A service bringing together a unique collection of education and career related open data sets has won the Education Open Data Challenge. Skills Route, a new product from MIME Consulting, is a service for young people designed to show them for the first time how they are likely to fare on their preferred course at local schools and further education providers.
Impressively, the team has been able to link the projected performance at your preferred school with where you might end up afterwards, as well as what your long term earning potential might be. This is the first step towards the holy grail of data-driven career’s advice which would ultimately help to give young people a sense of how their choices at 16 might have a longer term impact on their ambitions later in life, such as the job they want to be doing and how much they want to be earning. How many of us might have made different decisions about which courses to take and where to study if we had access to a tool like Skills Route when we were 16?
The product developed by the Skills Route team sits at the forefront of a range of new products and services being created from education open data. The most high profile of these is the tool developed in Boston, but there are also similar projects in Holland and Tanzania (profiled by the Open Knowledge Open Education working group). Most of these apps, however, have focused on the choice that parents have in relation to the school for their children. However, Skills Route expands the relevance of these apps by aiming at both parents and young people. In addition, it brings a level of personalisation which has so far been missing in many of the open data tools, allowing young people to see how they are likely to do at different institutions on the basis of their grades so far. At the moment there is no easy way to make this sort of judgement as the most readily available data relates to headline performance figures at school level only.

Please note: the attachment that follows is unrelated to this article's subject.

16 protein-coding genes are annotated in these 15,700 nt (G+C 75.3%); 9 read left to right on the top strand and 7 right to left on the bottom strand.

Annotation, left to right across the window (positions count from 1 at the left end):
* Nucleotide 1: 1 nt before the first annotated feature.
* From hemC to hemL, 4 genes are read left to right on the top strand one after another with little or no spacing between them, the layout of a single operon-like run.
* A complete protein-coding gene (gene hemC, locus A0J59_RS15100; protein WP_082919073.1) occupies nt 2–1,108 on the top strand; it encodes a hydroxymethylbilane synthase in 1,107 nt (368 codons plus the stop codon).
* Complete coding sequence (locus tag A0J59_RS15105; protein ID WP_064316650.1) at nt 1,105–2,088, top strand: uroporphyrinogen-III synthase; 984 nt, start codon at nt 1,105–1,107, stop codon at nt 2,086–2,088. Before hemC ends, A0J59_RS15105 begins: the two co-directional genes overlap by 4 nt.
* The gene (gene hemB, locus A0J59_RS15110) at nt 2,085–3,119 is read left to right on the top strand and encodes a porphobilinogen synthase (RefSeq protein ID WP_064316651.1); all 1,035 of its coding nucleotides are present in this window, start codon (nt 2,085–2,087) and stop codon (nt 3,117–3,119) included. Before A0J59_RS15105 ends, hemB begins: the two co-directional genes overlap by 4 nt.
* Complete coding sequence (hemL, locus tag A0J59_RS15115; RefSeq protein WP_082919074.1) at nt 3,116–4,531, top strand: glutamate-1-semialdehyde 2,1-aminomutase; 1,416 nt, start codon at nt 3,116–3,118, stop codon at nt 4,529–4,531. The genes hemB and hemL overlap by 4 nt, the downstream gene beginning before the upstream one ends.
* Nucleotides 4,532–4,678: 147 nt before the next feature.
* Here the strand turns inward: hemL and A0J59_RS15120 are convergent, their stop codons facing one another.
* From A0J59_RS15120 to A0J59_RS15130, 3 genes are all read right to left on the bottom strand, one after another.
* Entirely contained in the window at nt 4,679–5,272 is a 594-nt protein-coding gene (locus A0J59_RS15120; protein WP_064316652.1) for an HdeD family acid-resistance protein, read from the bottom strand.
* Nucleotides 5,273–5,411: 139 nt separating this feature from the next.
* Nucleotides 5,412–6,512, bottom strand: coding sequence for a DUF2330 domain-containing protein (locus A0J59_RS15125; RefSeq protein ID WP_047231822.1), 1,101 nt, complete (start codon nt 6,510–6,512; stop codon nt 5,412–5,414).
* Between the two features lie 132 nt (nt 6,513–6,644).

Interestingly, Skills Route has managed to incorporate this level of personalisation by using open data rather than accessing record level data. Although, as part of the Education Open Data Challenge, we trialled secure access for parents of the records of their children in National Pupil Database, the team has managed to use currently available open data to drive the personalisation in the product. From an open data perspective this highlights how useful aggregate data can still be, which is often a criticism of open data from those who argue for the greater utility of secure access to record-level data.
The other finalists in the Challenge were Illustreets for Education, an intelligent engine which creates a tailored set of school recommendations based on a child’s characteristics and past performance, and a product codenamed ‘In Context - Brenda’ from Upreach, which was designed to help recruiters and universities understand greater contextual information about the performance of candidates who they were choosing between.
The Skills Route team will be using the prize money to further develop their product with a planned Beta launch later in the year. A working Skills Route prototype is currently available. Please use the contact form at www.skillsroute.com to request access to try out this early version. If you’re a school who is interested in being one of the first to trial this product please get in touch with [email protected]